draw \draw\ (dr[add]), v. t. [imp. Drew (dr[udd]); p. p.
     Drawn (dr[add]n); p. pr. & vb. n. Drawing.] [OE.
     dra[yogh]en, drahen, draien, drawen, AS. dragan; akin to
     Icel. & Sw. draga, Dan. drage to draw, carry, and prob. to
     OS. dragan to bear, carry, D. dragen, G. tragen, Goth.
     dragan; cf. Skr. dhraj to move along, glide; and perh. akin
     to Skr. dhar to hold, bear. [root]73. Cf. 2d Drag, Dray a
     cart, 1st Dredge.]
     1. To cause to move continuously by force applied in advance
        of the thing moved; to pull along; to haul; to drag; to
        cause to follow.
        [1913 Webster]
  
              He cast him down to ground, and all along
              Drew him through dirt and mire without remorse.
                                                    --Spenser.
        [1913 Webster]
  
              He hastened to draw the stranger into a private
              room.                                 --Sir W.
                                                    Scott.
        [1913 Webster]
  
              Do not rich men oppress you, and draw you before the
              judgment seats?                       --James ii. 6.
        [1913 Webster]
  
              The arrow is now drawn to the head.   --Atterbury.
        [1913 Webster]
  
     2. To influence to move or tend toward one's self; to
        exercise an attracting force upon; to call towards itself;
        to attract; hence, to entice; to allure; to induce.
        [1913 Webster]
  
              The poet
              Did feign that Orpheus drew trees, stones, and
              floods.                               --Shak.
        [1913 Webster]
  
              All eyes you draw, and with the eyes the heart.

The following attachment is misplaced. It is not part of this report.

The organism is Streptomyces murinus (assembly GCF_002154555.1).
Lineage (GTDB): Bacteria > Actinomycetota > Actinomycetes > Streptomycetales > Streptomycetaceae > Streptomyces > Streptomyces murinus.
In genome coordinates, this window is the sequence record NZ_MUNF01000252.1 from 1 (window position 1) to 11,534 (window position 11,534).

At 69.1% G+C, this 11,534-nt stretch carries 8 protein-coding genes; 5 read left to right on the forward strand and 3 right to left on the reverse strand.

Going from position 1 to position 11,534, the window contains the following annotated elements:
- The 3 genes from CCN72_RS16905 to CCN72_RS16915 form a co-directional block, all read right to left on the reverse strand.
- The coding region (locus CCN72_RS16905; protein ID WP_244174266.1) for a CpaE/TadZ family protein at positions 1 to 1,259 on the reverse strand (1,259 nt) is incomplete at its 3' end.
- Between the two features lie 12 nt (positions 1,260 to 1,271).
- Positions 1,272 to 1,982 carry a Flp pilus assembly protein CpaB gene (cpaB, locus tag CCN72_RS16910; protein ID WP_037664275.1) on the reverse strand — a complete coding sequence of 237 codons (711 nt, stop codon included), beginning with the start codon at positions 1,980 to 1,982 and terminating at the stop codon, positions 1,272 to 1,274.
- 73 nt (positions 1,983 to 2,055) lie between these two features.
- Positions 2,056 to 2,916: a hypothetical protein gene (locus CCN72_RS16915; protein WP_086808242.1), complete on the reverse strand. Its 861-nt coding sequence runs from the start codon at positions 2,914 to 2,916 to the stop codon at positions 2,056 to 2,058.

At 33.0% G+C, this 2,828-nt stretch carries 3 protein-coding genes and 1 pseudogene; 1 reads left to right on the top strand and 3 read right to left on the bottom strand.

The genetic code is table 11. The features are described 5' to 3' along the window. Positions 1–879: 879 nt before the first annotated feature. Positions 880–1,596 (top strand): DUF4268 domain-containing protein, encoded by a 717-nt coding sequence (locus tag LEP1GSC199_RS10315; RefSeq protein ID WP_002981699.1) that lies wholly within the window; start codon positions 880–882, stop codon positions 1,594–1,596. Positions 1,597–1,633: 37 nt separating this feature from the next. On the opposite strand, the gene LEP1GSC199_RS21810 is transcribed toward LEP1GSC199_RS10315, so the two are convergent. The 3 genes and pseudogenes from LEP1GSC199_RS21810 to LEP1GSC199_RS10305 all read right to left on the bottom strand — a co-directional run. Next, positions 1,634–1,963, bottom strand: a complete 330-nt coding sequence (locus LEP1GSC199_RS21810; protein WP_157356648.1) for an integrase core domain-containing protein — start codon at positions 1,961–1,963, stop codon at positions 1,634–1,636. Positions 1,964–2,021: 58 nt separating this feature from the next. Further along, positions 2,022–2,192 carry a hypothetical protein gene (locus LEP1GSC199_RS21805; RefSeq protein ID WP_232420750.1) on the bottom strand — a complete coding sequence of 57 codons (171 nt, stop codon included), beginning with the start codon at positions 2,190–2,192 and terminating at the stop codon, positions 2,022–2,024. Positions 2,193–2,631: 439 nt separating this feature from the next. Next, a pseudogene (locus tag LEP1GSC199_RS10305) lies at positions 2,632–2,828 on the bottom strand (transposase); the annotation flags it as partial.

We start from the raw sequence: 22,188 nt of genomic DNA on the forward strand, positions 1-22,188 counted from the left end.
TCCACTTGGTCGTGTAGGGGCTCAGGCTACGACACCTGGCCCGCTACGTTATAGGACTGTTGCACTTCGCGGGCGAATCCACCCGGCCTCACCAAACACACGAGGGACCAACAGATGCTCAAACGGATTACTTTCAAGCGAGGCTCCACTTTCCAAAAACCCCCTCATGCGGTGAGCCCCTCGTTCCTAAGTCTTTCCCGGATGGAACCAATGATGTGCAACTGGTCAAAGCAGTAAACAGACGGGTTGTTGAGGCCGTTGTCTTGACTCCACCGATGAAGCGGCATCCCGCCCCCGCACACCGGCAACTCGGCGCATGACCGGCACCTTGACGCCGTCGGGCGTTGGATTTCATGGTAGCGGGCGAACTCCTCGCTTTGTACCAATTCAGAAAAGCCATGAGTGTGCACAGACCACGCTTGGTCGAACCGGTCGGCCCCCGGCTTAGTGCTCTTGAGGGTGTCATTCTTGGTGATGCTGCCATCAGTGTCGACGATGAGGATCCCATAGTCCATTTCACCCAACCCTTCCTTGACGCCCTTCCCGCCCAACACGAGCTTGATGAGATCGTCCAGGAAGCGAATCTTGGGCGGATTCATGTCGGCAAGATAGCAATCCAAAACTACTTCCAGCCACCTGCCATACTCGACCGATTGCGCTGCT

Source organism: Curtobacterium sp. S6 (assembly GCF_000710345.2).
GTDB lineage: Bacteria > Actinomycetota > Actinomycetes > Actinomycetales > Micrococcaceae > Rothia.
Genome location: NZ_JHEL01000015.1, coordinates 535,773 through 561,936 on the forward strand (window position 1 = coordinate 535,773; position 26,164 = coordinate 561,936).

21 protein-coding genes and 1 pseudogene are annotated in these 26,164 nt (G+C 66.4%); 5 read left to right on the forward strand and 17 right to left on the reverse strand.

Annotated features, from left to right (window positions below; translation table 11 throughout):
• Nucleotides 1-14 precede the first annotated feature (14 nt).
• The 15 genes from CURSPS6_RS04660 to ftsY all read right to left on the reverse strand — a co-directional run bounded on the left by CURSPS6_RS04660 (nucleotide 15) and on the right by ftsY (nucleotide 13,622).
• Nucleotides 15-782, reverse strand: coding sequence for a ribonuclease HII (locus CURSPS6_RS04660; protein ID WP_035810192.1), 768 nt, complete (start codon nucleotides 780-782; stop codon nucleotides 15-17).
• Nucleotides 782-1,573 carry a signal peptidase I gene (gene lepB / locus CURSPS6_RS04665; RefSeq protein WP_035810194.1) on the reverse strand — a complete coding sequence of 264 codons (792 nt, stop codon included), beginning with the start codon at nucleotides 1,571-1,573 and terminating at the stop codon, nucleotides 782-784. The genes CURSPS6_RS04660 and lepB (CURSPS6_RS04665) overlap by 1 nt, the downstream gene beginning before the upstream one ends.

--Dryden.
        [1913 Webster]
  
     3. To cause to come out for one's use or benefit; to extract;
        to educe; to bring forth; as:
        (a) To bring or take out, or to let out, from some
            receptacle, as a stick or post from a hole, water from
            a cask or well, etc.
            [1913 Webster]
  
                  The drew out the staves of the ark. --2 Chron.
                                                    v. 9.
            [1913 Webster]
  
                  Draw thee waters for the siege.   --Nahum iii.
                                                    14.
            [1913 Webster]
  
                  I opened the tumor by the point of a lancet
                  without drawing one drop of blood. --Wiseman.
        (b) To pull from a sheath, as a sword.
            [1913 Webster]
  
                  I will draw my sword, my hand shall destroy
                  them.                             --Ex. xv. 9.
        (c) To extract; to force out; to elicit; to derive.
            [1913 Webster]
  
                  Spirits, by distillations, may be drawn out of
                  vegetable juices, which shall flame and fume of
                  themselves.                       --Cheyne.
            [1913 Webster]
  
                  Until you had drawn oaths from him. --Shak.
        (d) To obtain from some cause or origin; to infer from
            evidence or reasons; to deduce from premises; to
            derive.
            [1913 Webster]
  
                  We do not draw the moral lessons we might from
                  history.                          --Burke.
        (e) To take or procure from a place of deposit; to call
            for and receive from a fund, or the like; as, to draw
            money from a bank.